Visas and Luxury Draw Surge of Investors to Beijing Property Fair

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BEIJING – A luxury property fair in Beijing has drawn investors to what has become one of the most profitable real estate sectors in the Chinese property market.

While some were attracted by the benefit of acquiring residence permits or visas through overseas property purchases, others were simply keen to indulge themselves at the Luxury Property Show that launched in Beijing at the Wanda Hotel venue on Friday.

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“Invest in Spain and open the world with Golden Visa,” urged the Spain & China Association for Real Estate Investment (SCA) in a sign greeting visitors.

The fair recorded a high footfall from the start, with SCA’s Javier Canadas saying he had “never before seen a fair that began with so many people ready to invest significant sums of money to obtain the golden visa.”

“It is not the property, but the visa that people are interested in, whether to have access to better healthcare or education for their children,” said SCA’s Tetyana Sydorenka.

The Spanish company is only one among dozens of nations from across the world, from neighboring Singapore to the Bahamas and Mauritius, to exhibit at the fair.

Leni, a real estate agent visiting the show, explained she wanted to “get the golden visa” which will “open doors into Europe for my kids, and maybe also for myself when I am old and retired.”

The so-called golden visa provision was approved by Spain in 2013 to attract non-EU nationals, with requirements ranging from acquiring property valued over $562,995 to buying $2.6-million worth of public debt or shares for $1.1 million.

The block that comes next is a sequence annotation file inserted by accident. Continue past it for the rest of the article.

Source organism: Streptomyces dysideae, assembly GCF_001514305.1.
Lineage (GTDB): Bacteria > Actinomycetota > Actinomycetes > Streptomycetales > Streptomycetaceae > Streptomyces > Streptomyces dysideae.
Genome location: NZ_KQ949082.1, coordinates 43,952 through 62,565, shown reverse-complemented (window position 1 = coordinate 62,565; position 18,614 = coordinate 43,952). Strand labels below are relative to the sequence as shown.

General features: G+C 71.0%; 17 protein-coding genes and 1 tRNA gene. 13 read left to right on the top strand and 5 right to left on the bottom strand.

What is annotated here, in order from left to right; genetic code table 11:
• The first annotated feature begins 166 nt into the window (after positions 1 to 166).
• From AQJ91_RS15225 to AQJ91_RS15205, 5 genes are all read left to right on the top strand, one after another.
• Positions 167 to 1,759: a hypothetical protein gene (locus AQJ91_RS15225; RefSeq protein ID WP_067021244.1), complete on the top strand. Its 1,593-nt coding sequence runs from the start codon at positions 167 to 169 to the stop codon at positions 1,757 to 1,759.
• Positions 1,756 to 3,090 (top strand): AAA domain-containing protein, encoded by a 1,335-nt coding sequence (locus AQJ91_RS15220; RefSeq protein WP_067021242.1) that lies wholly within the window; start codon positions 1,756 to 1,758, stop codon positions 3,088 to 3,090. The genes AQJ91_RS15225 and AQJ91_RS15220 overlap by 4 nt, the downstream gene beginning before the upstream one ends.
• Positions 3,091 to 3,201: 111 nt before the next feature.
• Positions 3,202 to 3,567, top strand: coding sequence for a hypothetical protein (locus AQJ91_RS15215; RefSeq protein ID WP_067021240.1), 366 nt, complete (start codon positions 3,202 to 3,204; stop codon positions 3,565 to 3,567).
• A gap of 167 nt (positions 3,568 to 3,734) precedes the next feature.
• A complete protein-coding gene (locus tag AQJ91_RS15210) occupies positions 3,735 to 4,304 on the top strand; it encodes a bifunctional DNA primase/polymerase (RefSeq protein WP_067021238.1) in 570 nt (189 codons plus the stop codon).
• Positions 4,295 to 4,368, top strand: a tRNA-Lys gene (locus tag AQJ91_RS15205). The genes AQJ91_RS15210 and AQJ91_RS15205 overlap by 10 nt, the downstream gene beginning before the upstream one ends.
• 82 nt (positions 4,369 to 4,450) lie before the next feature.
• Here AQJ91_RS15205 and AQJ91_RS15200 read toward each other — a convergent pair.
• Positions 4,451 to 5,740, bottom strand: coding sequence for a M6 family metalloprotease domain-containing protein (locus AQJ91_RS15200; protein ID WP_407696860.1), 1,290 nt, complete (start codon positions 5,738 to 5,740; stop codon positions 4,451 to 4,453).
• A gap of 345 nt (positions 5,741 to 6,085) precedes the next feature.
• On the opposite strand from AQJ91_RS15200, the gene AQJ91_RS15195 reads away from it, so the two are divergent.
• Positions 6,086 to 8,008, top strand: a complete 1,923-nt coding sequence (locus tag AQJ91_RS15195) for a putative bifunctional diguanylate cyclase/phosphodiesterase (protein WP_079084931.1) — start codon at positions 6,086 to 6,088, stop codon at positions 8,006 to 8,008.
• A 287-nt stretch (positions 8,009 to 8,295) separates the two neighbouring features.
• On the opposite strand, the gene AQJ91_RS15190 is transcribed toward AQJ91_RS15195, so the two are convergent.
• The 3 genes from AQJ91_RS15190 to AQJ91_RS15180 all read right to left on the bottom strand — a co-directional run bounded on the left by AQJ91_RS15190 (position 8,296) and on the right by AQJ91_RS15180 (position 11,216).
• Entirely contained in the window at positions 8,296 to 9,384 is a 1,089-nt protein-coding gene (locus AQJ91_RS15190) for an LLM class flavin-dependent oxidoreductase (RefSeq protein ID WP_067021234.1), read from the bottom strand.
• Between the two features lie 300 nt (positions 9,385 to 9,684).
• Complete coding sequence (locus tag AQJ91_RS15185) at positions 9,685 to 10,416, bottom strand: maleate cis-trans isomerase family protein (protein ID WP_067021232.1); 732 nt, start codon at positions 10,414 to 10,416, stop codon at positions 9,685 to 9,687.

Though Spain had high hopes for the visa, the complicated bureaucratic procedures hindered any influx of buyers, forcing the government to reform the system in 2015.

Uruguay Consul to China, Agustina Casavalle, said the Latin American country would also try to “promote a China-specific policy” for immigration, considering the number of queries they had received since the fair opened.

Monica Venegas, head of Miami-based real estate company Venegas International, claimed her eight years of experience in the Chinese market showed clients are increasingly on the lookout for ‘benefits’ in an economy not as buoyant as before.

“Investing outside has become a necessity to diversify and not depend on what happens here,” she explained.

With property prices skyrocketing in big cities of the world’s second largest economy, Venegas said what Miami offers is “very profitable” in comparison for Chinese investors.

According to Venegas, Miami promises Chinese buyers exactly what they are looking for: “Flamboyance, brand, architecture…the boat and the yacht.”

Courtesy Latin America Herald Tribune

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